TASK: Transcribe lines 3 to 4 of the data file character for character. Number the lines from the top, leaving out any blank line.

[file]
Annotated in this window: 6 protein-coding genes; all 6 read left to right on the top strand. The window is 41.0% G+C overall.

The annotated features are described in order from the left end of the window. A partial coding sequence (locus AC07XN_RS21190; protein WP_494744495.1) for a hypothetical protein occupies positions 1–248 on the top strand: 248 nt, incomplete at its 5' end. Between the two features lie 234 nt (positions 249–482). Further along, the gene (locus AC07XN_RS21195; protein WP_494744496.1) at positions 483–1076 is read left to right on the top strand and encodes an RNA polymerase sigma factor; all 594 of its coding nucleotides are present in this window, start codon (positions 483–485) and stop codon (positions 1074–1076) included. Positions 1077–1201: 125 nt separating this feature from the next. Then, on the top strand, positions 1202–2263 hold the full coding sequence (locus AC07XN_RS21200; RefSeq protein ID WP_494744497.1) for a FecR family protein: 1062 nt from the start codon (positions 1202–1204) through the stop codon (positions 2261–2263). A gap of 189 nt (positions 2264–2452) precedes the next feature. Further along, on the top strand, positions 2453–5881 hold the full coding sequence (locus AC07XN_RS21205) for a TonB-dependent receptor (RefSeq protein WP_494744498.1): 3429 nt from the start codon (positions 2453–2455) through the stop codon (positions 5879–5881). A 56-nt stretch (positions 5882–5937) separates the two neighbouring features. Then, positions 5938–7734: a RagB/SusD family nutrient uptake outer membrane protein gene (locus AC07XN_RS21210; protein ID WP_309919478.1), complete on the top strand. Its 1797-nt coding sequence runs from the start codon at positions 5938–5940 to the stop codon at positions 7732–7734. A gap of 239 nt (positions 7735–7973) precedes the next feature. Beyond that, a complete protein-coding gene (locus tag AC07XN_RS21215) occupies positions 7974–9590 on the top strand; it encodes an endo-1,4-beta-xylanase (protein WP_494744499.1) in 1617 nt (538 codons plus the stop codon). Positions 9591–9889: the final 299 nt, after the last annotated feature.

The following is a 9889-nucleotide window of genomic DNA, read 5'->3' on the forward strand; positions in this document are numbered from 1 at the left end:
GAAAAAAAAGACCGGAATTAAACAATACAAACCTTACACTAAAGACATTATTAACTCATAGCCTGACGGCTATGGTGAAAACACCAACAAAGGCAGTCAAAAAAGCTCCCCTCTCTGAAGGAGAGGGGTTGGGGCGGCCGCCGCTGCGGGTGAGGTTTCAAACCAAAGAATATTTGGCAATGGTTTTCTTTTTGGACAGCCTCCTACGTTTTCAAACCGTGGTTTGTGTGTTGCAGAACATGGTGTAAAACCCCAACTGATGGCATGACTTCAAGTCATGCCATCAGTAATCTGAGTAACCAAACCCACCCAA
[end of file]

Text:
The following is a 9889-nucleotide window of genomic DNA, read 5'->3' on the forward strand; positions in this document are numbered from 1 at the left end:
GAAAAAAAAGACCGGAATTAAACAATACAAACCTTACACTAAAGACATTATTAACTCATAGCCTGACGGCTATGGTGAAAACACCAACAAAGGCAGTCAAAAAAGCTCCCCTCTCTGAAGGAGAGGGGTTGGGGCGGCCGCCGCTGCGGGTGAGGTTTCAAACCAAAGAATATTTGGCAATGGTTTTCTTTTTGGACAGCCTCCTACGTTTTCAAACCGTGGTTTGTGTGTTGCAGAACATGGTGTAAAACCCCAACTGATGGCATGACTTCAAGTCATGCCATCAGTAATCTGAGTAACCAAACCCACCCAA